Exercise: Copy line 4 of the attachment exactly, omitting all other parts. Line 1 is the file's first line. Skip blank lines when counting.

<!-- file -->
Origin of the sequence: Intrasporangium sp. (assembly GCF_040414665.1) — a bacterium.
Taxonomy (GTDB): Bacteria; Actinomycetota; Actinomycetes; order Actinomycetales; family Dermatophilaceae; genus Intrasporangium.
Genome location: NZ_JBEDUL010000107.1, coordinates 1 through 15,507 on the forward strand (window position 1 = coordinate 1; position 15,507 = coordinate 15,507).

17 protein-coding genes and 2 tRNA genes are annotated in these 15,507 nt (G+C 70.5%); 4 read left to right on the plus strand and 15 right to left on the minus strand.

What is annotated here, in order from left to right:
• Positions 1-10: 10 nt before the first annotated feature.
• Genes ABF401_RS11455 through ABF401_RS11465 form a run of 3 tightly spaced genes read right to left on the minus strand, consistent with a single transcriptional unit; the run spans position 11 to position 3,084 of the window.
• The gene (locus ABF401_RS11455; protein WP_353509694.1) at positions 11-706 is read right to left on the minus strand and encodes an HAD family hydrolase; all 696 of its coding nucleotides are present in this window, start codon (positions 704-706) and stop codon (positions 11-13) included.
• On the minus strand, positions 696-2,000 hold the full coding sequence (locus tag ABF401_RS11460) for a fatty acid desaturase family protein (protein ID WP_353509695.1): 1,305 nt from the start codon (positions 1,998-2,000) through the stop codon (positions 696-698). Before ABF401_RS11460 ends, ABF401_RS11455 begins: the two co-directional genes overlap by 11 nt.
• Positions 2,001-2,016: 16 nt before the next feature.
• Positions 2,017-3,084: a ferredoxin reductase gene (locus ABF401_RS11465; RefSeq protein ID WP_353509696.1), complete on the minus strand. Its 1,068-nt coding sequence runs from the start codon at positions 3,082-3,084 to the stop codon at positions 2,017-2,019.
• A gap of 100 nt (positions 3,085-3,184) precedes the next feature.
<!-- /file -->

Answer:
17 protein-coding genes and 2 tRNA genes are annotated in these 15,507 nt (G+C 70.5%); 4 read left to right on the plus strand and 15 right to left on the minus strand.